ISSN (Print) - 0012-9976 | ISSN (Online) - 2349-8846

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The Syntax of Sexism

Why are women routinely excluded from knowledge domains—especially in the sciences, but also in the arts and humanities?

The raging indignation in the last 12 months across newspapers and television channels over the neglect and undermining of the intellectual position of Donna Strickland in the domain of higher physics that she calls “Laser Jockeying” (simply put, an area of laser technology with large-scale applications in surgical ophthalmology) brings to my mind the thesis of Friedrich Engels proposed in Origin of the Family, Private Property and the State (1884). In this work he argues that the time has come in this era of the knowledge economy (he was writing at the time of the great enlightenment as an aftermath of the industrial revolution and the “final” unshackling of knowledge, as it were) where women would be “liberated” in an intellectual space alongside their male colleagues. But, as it seems now, the eviction of the woman from the domain of the natural sciences and rationalist thinking in general, and numerous other aspects of the social life we are so engaged in, is a subject of unabashed sexism. Austrian-born physicist Lise Meitner, whose contribution to nuclear fission was completely overlooked by the Royal Swedish Academy in awarding the Nobel Prize to Otto Hahn, her collaborator, is perhaps the best example of this eviction and humiliation in the 20th century.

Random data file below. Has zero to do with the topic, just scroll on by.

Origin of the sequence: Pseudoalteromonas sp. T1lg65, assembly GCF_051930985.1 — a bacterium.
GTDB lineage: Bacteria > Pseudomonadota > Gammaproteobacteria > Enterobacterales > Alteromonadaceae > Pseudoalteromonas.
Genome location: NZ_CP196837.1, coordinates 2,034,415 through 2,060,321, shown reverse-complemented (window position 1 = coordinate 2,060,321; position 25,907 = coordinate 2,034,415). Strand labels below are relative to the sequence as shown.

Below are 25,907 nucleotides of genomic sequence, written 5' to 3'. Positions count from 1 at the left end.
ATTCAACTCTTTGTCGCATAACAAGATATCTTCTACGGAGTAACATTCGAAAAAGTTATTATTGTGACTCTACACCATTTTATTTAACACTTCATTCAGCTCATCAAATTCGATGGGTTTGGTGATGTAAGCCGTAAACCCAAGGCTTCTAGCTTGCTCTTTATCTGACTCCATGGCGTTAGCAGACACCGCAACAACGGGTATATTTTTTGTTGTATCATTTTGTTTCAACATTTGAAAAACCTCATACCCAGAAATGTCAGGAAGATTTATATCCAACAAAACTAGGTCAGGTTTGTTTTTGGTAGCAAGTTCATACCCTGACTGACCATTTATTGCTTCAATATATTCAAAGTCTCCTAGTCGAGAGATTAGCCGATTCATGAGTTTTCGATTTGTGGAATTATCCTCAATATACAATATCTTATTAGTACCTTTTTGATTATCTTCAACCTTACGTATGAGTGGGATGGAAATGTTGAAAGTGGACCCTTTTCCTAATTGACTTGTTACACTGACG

The central question of this article is: What is the reason for this perverse attitude (and a dull callousness) of excluding the woman from most knowledge domains, especially the natural sciences and rationalist thinking, not to mention the creative domain of the arts and humanities? What is the basis of the construction of this narrative that the woman is not good at most mental matters? This is a long-standing question in the cultural history of humankind, and more pertinent now that we are nudged to our bones over the question of “indifference” towards Strickland, the recipient of the 2018 Nobel Prize in Physics (and only the third woman in the entire history of the prize), days away from the announcements for 2019.

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Updated On : 30th Sep, 2019

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